Originally Posted by Bob Peters
I had an absolutely great day today. Felt like old times.
It was a true sleeper day on the hill. The 6am snow report said 3 inches of new snow with a forecast of light snow through the day. When I got to the mountain, it was 18 degrees, snowing hard, and the wind was howling like a banshee.
I'm helping coach a ski camp this week, and the camp is oriented toward carving and gates. Since the report said just a few inches of new snow, I took out my almost-new Rossignol Pursuit HP's. 81mm underfoot with an 18m turn radius.
Well, when we got to the top of the JH gondola at a few minutes after 9am, there was more like almost a foot of new snow. It had snowed over 2 inches an hour since 6am. So there I was on some "skinny", stiff, carving skis on a powder day. And it just kept on snowing. Oh, dear!
Well, I'm sure it was a function of the nearly perfect conditions, but I absolutely loved those skis today. The new snow was light, deep, and fluffy on top of a silky and firm-enough base. The feeling as those skis dropped through the light stuff, loaded up on the base, and then popped back up on the release was just outstanding. Constant face shots. Reminded me of old times.
I don't have anything against the new generation of fat skis. They're excellent at what they do.
But today felt like the most fun I've had skiing powder in some time.
Nobody has to agree with me. I'm just sayin'
Great thread! It reminds us how unique each day on the hill can be, as relates to gear choice, conditions, and technical expectations.
It is interesting you mentioned this: just today, I was relating to a customer the experience I had on my MX83's last spring. As is typical for April, it had thawed the previous day, then frozen overnight. In the morning, about 8" of blower snow had blow in, the bottom 2 inches gripping the hardpack underneath just right, so you were skiing on a firm surface. Normally, I would have been on a wider ski, but the MX83 was the only ski I had with me that day.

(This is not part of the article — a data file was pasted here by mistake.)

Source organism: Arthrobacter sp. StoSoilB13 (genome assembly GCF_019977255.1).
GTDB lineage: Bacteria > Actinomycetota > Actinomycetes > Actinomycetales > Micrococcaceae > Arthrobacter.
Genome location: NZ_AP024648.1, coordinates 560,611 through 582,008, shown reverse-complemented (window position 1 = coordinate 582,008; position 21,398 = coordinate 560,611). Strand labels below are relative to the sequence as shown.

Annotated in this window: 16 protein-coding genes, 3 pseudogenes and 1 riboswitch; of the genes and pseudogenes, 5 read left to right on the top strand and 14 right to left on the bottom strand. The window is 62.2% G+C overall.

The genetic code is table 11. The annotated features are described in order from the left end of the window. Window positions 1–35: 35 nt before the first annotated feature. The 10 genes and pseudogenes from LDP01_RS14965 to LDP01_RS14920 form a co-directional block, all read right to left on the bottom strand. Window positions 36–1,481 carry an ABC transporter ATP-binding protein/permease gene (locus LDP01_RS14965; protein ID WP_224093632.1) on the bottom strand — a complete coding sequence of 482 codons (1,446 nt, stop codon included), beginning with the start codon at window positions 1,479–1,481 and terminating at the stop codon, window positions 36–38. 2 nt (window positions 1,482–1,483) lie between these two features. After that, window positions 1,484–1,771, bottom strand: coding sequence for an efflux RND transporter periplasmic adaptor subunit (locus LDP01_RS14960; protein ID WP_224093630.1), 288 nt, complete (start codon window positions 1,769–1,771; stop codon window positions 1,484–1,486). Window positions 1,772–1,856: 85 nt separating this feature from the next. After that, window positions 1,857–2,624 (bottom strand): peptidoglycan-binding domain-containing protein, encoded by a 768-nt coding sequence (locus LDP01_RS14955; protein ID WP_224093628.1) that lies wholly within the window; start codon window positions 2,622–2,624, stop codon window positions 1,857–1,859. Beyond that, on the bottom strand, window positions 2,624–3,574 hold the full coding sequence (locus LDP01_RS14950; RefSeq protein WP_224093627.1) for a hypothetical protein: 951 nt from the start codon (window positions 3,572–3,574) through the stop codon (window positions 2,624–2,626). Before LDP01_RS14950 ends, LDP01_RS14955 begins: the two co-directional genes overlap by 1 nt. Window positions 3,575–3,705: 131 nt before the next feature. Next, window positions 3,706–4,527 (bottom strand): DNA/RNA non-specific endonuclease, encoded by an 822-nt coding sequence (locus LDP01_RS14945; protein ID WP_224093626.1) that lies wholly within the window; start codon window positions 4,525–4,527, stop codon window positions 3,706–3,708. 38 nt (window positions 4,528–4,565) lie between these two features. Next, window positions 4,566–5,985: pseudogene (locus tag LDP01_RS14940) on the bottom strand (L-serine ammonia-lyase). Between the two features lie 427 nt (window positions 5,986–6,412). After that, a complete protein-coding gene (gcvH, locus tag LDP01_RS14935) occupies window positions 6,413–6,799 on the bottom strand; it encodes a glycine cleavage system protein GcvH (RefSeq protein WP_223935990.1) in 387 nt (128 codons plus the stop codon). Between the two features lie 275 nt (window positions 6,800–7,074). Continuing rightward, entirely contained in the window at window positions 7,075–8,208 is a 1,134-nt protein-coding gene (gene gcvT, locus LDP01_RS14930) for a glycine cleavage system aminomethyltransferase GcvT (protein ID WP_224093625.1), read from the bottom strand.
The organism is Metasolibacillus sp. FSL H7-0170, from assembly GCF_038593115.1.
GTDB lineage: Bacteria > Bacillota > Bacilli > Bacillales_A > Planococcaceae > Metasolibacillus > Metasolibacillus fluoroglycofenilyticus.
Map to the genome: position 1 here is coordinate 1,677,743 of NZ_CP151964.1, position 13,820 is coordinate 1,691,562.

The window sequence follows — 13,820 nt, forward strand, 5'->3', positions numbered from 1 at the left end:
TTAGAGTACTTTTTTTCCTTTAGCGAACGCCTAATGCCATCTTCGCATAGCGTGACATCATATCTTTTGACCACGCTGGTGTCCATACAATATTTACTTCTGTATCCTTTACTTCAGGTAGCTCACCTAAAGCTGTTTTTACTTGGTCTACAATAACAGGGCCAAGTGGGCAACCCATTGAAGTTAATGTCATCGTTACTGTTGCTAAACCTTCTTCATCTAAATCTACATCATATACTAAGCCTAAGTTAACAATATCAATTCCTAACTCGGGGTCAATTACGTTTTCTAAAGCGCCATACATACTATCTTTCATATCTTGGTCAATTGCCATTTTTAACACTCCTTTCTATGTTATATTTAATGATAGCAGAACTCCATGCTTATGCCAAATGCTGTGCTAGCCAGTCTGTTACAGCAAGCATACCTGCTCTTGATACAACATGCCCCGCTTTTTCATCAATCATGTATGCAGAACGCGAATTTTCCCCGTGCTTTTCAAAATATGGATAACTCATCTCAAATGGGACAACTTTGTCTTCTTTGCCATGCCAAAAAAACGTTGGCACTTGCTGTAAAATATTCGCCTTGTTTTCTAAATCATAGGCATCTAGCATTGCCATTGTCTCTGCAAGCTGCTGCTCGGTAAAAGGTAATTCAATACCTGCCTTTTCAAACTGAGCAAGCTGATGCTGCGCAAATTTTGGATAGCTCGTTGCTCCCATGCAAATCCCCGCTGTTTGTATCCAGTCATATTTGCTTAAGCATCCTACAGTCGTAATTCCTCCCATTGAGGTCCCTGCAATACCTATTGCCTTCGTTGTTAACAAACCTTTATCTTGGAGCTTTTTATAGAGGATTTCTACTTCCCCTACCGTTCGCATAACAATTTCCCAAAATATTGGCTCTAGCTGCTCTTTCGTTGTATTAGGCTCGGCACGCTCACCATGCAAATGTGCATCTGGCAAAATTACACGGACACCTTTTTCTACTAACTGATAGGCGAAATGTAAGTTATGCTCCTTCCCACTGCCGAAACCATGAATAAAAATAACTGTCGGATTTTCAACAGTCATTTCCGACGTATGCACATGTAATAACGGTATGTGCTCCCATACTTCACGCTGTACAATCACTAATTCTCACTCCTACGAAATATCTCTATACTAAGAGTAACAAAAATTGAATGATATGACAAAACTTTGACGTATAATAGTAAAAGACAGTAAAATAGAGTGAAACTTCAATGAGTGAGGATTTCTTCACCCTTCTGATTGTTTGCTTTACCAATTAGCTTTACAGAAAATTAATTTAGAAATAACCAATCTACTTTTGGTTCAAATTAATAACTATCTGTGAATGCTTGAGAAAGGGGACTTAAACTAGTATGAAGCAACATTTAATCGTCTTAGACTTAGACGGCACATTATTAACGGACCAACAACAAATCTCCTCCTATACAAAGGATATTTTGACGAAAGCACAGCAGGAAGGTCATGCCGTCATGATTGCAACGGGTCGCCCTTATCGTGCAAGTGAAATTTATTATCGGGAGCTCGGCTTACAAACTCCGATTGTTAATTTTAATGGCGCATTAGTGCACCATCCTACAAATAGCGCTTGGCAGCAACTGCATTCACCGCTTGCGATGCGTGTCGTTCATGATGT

Result: I don't know if I had better turns all year. Instead of just cruising in the new snow, which is the typical feel of my wider skis, I was really getting in and out of the snow on those skinnier 83's. What really made it special was that when I was going to the hardpack underneath, the nice stiff tail of that ski would load and really blow me out of the pow and into the next turn. It was the ultimate "hero" pow skiing; loading and releasing with little effort, in and out of the snow, on each successive turn. I was harnessing energy that normally just isn't there, as I normally am not hitting hardpack underneath, and even if I was, not normally on a ski with this much power in the tail. If I could relate, it would be close to the powerful engagement/relax/release/weightless transition in the air you can get in the slalom gates, only this time in 8 inches of new snow. Of course, I had to ski super active to get this powerful feel (feet moving fore/aft like they were in the gates or in bumps) but crap, it was an amazing feeling. Simple bliss on skis: nothing matches that high G engagement/exit of a turn, and the resulting weightlessness!
I also agree that plenty of new snow skiing is best done on wider skis, but not all the time, and not for all conditions. It just depends on how you want to ski that day. I could have been going faster on my BMX128's, hitting insane super G speeds, but this was more akin to ripping a Subaru BRZ around a track with plenty of technical corners. I wasn't going as fast, but the grin factor was off the charts!
What I have often found (no surprise here) is that moderate new snow, especially light, is more fun on technical, more powerful skis, as is skiing steeps (I can really arc out the skis and crank tight high-G turns as long as I have moderate float). Deeper days, chopped up crud, and especially heavy snow, I like wider boards.